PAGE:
Sriracha odor battle: Irwindale may declare factory a public nuisance
Irwindale city officials are scheduled to hold a hearing Wednesday night to decide whether to declare a Sriracha hot-sauce plant a public nuisance in the wake of complaints of a spicy odor coming from the factory.
The public hearing is the latest move in the city’s effort to force sauce maker Huy Fong Foods to address the smell. In November, the city sued the company in Los Angeles Superior Court, winning a temporary, partial shutdown. A judge still must determine whether to issue a permanent injunction.
Sriracha officials are questioning whether the plant emits a harmful smell and have opened their doors for public tours of the plant as a way to counter the odor allegations.
About 50 people are expected to protest outside Irwindale City Hall during the hearing, Huy Fong officials say.
Huy Fong officials say that holding the hearing is premature and punitive, but they will fix problems if they are found
“It seems like they just don’t have the patience and they’re not inclined to wait,” said John Tate, an attorney for Huy Fong.
Irwindale City Attorney Fred Galante said the hearing is just another legal tool the city is using to get the problem fixed.
“We have never asked that the plant be shut down. We have never pursued that.” Galante said. “We just want them to repair it. That’s all we’ve ever wanted.”
If city officials declare the factory a public nuisance, Huy Fong officials will have a set period of time to comply with the city’s demands to fix the smell. If Huy Fong officials don’t make the required changes in time, Irwindale’s municipal code authorizes the city manager to enter the property and make the changes, with the cost of the changes to be paid by the property owner.
Though city officials say it is not their intent to shut down the plant, Tate said that could be one of the consequences of Wednesday night’s hearing.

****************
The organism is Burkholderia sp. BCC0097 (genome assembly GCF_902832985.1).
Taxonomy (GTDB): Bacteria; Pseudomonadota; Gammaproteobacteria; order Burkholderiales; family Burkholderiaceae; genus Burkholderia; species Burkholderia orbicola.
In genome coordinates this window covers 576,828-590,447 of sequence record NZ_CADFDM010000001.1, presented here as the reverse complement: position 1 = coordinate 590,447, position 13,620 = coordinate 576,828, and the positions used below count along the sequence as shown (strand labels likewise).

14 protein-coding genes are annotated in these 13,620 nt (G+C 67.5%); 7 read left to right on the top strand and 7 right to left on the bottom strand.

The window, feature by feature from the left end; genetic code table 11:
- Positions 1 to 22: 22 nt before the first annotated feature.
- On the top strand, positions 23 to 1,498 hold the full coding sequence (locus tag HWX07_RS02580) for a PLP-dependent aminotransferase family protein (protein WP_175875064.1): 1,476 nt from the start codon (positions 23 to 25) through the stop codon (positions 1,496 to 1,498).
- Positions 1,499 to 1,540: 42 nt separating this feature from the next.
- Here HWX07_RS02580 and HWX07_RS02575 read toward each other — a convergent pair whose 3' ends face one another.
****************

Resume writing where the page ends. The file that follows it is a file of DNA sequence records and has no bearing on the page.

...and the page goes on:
“We believe that the city interprets ‘abate’ to permit them to prevent further processing if it decides that is the source of the nuisance,” Tate said in an email. “This is the same remedy sought in the lawsuit.”
Huy Fong officials have begun to appeal to their global fan base for support. The once-secretive company began to offer public tours of the plant this month, and each tour participant was asked to fill out an odor survey. Huy Fong officials say that they’ve collected more than 100 responses and received no complaints during those tours.
“People think that the chili manufacturing creates a terrible smell,” said David Tran, chief executive of Huy Fong. “So I decided to open the doors and let them come see how it is. That is the best answer.”
Officials from the more populous city of Baldwin Park, which also borders the plant, told The Times that they have received no complaints about a smell from the factory.
The South Coast Air Quality Management District said it has received a total of 61 complaints about the Sriracha plant; at least 10 came after the plant stopped grinding chiles in December.
Four households submitted 41 of the 61 complaints, said agency spokesman Sam Atwood. So far, 18 households total have complained about the smell. Atwood says there haven’t been enough complaints to trigger a violation.
One of the main sources of complaints has been Irwindale City Councilmember Hector Ortiz’s son, according to court records.
For the last month, company officials have been meeting with city and air quality officials. The company has provided the city with a plan to fix the smell, but the city was “not satisfied,” Tate said.
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